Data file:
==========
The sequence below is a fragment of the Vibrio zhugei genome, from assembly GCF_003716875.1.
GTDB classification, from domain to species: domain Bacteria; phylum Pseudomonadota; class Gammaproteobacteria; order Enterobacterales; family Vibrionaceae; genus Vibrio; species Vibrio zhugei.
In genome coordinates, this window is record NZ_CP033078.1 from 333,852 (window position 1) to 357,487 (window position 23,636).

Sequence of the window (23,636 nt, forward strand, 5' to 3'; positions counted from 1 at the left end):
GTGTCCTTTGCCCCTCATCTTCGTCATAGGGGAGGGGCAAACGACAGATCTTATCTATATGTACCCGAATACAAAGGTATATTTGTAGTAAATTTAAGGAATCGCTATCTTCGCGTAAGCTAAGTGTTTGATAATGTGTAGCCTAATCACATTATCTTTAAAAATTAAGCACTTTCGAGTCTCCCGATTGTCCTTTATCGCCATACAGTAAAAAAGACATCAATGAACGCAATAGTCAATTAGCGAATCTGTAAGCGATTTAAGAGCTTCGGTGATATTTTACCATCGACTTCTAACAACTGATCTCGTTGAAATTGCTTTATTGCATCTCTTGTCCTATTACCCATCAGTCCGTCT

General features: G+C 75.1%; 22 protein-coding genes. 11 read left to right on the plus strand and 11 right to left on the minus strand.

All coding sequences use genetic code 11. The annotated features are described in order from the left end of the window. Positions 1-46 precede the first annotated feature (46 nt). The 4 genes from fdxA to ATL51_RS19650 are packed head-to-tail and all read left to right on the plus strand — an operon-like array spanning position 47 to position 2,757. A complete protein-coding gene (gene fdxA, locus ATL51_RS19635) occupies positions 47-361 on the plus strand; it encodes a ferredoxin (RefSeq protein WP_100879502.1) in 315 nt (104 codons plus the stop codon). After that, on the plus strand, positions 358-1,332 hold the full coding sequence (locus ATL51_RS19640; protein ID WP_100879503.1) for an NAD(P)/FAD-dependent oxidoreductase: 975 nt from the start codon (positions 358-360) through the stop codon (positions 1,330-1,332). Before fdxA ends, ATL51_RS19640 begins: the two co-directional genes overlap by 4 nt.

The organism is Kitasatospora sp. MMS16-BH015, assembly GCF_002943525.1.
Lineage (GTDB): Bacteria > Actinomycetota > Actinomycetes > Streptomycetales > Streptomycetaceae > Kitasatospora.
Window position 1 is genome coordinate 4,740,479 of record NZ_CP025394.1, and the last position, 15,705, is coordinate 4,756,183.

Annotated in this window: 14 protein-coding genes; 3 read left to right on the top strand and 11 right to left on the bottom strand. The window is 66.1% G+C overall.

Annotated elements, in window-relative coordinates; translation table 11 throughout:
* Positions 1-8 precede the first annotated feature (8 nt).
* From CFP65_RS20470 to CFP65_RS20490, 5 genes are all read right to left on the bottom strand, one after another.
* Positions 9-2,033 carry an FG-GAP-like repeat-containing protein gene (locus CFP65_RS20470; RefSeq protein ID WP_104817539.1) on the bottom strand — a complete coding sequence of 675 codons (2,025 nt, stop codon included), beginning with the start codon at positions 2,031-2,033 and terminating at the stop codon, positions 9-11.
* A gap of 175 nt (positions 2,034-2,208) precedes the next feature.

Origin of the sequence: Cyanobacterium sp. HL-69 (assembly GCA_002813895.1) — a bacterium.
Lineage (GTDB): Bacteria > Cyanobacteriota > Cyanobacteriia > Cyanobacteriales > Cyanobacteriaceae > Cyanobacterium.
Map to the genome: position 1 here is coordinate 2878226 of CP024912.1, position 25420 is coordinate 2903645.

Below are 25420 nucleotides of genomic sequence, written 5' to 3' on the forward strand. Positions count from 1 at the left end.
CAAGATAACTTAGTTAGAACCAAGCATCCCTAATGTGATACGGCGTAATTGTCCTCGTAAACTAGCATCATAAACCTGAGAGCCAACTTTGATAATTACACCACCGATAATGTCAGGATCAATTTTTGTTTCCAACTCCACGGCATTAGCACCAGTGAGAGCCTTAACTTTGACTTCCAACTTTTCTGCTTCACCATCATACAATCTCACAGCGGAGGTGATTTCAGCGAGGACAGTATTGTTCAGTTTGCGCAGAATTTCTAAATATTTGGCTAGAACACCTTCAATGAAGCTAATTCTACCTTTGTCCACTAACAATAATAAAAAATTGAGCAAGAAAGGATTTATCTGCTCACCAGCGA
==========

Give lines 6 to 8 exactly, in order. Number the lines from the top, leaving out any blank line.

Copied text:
General features: G+C 75.1%; 22 protein-coding genes. 11 read left to right on the plus strand and 11 right to left on the minus strand.

All coding sequences use genetic code 11. The annotated features are described in order from the left end of the window. Positions 1-46 precede the first annotated feature (46 nt). The 4 genes from fdxA to ATL51_RS19650 are packed head-to-tail and all read left to right on the plus strand — an operon-like array spanning position 47 to position 2,757. A complete protein-coding gene (gene fdxA, locus ATL51_RS19635) occupies positions 47-361 on the plus strand; it encodes a ferredoxin (RefSeq protein WP_100879502.1) in 315 nt (104 codons plus the stop codon). After that, on the plus strand, positions 358-1,332 hold the full coding sequence (locus ATL51_RS19640; protein ID WP_100879503.1) for an NAD(P)/FAD-dependent oxidoreductase: 975 nt from the start codon (positions 358-360) through the stop codon (positions 1,330-1,332). Before fdxA ends, ATL51_RS19640 begins: the two co-directional genes overlap by 4 nt.

The organism is Kitasatospora sp. MMS16-BH015, assembly GCF_002943525.1.